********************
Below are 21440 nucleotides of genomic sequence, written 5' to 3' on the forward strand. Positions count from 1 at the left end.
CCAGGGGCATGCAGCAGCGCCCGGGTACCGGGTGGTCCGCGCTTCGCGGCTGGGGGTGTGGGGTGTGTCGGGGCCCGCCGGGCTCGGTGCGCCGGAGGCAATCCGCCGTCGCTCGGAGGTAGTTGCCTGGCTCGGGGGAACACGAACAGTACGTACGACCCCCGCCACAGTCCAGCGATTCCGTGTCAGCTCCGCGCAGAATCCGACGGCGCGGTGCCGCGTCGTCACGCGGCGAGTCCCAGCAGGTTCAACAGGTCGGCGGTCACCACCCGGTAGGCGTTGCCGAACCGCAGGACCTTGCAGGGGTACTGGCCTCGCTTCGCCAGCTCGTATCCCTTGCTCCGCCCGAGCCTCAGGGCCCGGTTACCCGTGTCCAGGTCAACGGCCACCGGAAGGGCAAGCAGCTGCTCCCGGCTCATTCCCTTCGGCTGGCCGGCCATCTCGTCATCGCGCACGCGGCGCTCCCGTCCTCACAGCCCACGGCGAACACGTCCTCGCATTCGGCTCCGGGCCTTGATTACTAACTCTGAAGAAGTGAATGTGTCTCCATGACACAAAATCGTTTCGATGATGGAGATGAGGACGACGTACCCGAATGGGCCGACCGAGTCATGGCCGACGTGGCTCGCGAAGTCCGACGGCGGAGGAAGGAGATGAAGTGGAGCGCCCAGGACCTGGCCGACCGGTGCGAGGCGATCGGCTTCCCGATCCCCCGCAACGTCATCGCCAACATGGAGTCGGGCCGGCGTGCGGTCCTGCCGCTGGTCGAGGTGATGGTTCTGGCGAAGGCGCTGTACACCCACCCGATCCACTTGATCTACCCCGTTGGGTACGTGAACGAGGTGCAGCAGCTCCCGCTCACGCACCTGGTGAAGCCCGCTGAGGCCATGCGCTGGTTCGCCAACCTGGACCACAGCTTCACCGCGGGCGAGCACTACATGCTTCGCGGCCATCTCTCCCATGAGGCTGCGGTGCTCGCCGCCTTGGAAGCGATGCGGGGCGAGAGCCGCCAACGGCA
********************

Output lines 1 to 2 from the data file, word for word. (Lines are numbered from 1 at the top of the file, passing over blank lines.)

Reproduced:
Below are 21440 nucleotides of genomic sequence, written 5' to 3' on the forward strand. Positions count from 1 at the left end.
CCAGGGGCATGCAGCAGCGCCCGGGTACCGGGTGGTCCGCGCTTCGCGGCTGGGGGTGTGGGGTGTGTCGGGGCCCGCCGGGCTCGGTGCGCCGGAGGCAATCCGCCGTCGCTCGGAGGTAGTTGCCTGGCTCGGGGGAACACGAACAGTACGTACGACCCCCGCCACAGTCCAGCGATTCCGTGTCAGCTCCGCGCAGAATCCGACGGCGCGGTGCCGCGTCGTCACGCGGCGAGTCCCAGCAGGTTCAACAGGTCGGCGGTCACCACCCGGTAGGCGTTGCCGAACCGCAGGACCTTGCAGGGGTACTGGCCTCGCTTCGCCAGCTCGTATCCCTTGCTCCGCCCGAGCCTCAGGGCCCGGTTACCCGTGTCCAGGTCAACGGCCACCGGAAGGGCAAGCAGCTGCTCCCGGCTCATTCCCTTCGGCTGGCCGGCCATCTCGTCATCGCGCACGCGGCGCTCCCGTCCTCACAGCCCACGGCGAACACGTCCTCGCATTCGGCTCCGGGCCTTGATTACTAACTCTGAAGAAGTGAATGTGTCTCCATGACACAAAATCGTTTCGATGATGGAGATGAGGACGACGTACCCGAATGGGCCGACCGAGTCATGGCCGACGTGGCTCGCGAAGTCCGACGGCGGAGGAAGGAGATGAAGTGGAGCGCCCAGGACCTGGCCGACCGGTGCGAGGCGATCGGCTTCCCGATCCCCCGCAACGTCATCGCCAACATGGAGTCGGGCCGGCGTGCGGTCCTGCCGCTGGTCGAGGTGATGGTTCTGGCGAAGGCGCTGTACACCCACCCGATCCACTTGATCTACCCCGTTGGGTACGTGAACGAGGTGCAGCAGCTCCCGCTCACGCACCTGGTGAAGCCCGCTGAGGCCATGCGCTGGTTCGCCAACCTGGACCACAGCTTCACCGCGGGCGAGCACTACATGCTTCGCGGCCATCTCTCCCATGAGGCTGCGGTGCTCGCCGCCTTGGAAGCGATGCGGGGCGAGAGCCGCCAACGGCA